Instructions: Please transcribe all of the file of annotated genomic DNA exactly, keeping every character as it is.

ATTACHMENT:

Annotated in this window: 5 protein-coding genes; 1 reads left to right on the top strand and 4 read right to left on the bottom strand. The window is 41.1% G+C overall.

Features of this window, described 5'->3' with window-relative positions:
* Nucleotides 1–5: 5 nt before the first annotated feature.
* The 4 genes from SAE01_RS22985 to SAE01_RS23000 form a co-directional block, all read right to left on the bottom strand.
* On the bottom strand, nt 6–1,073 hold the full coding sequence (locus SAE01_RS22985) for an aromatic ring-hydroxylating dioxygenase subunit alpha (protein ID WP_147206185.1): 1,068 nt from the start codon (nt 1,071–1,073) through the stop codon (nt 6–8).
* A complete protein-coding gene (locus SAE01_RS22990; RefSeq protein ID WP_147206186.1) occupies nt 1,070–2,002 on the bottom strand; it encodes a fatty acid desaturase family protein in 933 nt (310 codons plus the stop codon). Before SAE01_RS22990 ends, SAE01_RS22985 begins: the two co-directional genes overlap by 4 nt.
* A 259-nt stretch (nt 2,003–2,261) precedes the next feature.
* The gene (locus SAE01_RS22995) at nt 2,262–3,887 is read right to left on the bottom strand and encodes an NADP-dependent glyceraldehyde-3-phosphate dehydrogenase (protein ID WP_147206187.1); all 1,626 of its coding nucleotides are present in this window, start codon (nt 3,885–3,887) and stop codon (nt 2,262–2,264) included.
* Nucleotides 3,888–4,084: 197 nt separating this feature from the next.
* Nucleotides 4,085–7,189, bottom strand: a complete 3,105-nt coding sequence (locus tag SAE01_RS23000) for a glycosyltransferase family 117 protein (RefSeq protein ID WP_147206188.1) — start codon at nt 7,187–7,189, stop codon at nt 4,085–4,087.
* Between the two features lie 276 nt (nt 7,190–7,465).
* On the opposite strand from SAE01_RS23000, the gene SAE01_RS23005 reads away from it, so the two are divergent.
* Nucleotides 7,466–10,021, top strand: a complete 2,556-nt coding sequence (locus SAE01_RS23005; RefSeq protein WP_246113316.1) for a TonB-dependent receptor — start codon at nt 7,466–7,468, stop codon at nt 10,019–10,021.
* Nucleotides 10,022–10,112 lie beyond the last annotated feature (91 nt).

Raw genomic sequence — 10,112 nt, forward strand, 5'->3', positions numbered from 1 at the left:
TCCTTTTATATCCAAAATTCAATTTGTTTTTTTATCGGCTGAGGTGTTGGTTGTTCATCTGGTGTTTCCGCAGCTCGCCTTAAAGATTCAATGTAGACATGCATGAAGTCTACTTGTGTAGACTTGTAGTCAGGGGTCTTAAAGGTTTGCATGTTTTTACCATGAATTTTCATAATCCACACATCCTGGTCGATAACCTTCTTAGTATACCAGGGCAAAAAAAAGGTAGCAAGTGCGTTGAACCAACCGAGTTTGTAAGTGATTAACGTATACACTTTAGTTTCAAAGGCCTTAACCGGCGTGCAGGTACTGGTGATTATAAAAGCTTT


Annotated in this window: 5 protein-coding genes; 1 reads left to right on the top strand and 4 read right to left on the bottom strand. The window is 41.1% G+C overall.

Features of this window, described 5'->3' with window-relative positions:
* Nucleotides 1–5: 5 nt before the first annotated feature.
* The 4 genes from SAE01_RS22985 to SAE01_RS23000 form a co-directional block, all read right to left on the bottom strand.
* On the bottom strand, nt 6–1,073 hold the full coding sequence (locus SAE01_RS22985) for an aromatic ring-hydroxylating dioxygenase subunit alpha (protein ID WP_147206185.1): 1,068 nt from the start codon (nt 1,071–1,073) through the stop codon (nt 6–8).
* A complete protein-coding gene (locus SAE01_RS22990; RefSeq protein ID WP_147206186.1) occupies nt 1,070–2,002 on the bottom strand; it encodes a fatty acid desaturase family protein in 933 nt (310 codons plus the stop codon). Before SAE01_RS22990 ends, SAE01_RS22985 begins: the two co-directional genes overlap by 4 nt.
* A 259-nt stretch (nt 2,003–2,261) precedes the next feature.
* The gene (locus SAE01_RS22995) at nt 2,262–3,887 is read right to left on the bottom strand and encodes an NADP-dependent glyceraldehyde-3-phosphate dehydrogenase (protein ID WP_147206187.1); all 1,626 of its coding nucleotides are present in this window, start codon (nt 3,885–3,887) and stop codon (nt 2,262–2,264) included.
* Nucleotides 3,888–4,084: 197 nt separating this feature from the next.
* Nucleotides 4,085–7,189, bottom strand: a complete 3,105-nt coding sequence (locus tag SAE01_RS23000) for a glycosyltransferase family 117 protein (RefSeq protein ID WP_147206188.1) — start codon at nt 7,187–7,189, stop codon at nt 4,085–4,087.
* Between the two features lie 276 nt (nt 7,190–7,465).
* On the opposite strand from SAE01_RS23000, the gene SAE01_RS23005 reads away from it, so the two are divergent.
* Nucleotides 7,466–10,021, top strand: a complete 2,556-nt coding sequence (locus SAE01_RS23005; RefSeq protein WP_246113316.1) for a TonB-dependent receptor — start codon at nt 7,466–7,468, stop codon at nt 10,019–10,021.
* Nucleotides 10,022–10,112 lie beyond the last annotated feature (91 nt).

Raw genomic sequence — 10,112 nt, forward strand, 5'->3', positions numbered from 1 at the left:
TCCTTTTATATCCAAAATTCAATTTGTTTTTTTATCGGCTGAGGTGTTGGTTGTTCATCTGGTGTTTCCGCAGCTCGCCTTAAAGATTCAATGTAGACATGCATGAAGTCTACTTGTGTAGACTTGTAGTCAGGGGTCTTAAAGGTTTGCATGTTTTTACCATGAATTTTCATAATCCACACATCCTGGTCGATAACCTTCTTAGTATACCAGGGCAAAAAAAAGGTAGCAAGTGCGTTGAACCAACCGAGTTTGTAAGTGATTAACGTATACACTTTAGTTTCAAAGGCCTTAACCGGCGTGCAGGTACTGGTGATTATAAAAGCTTT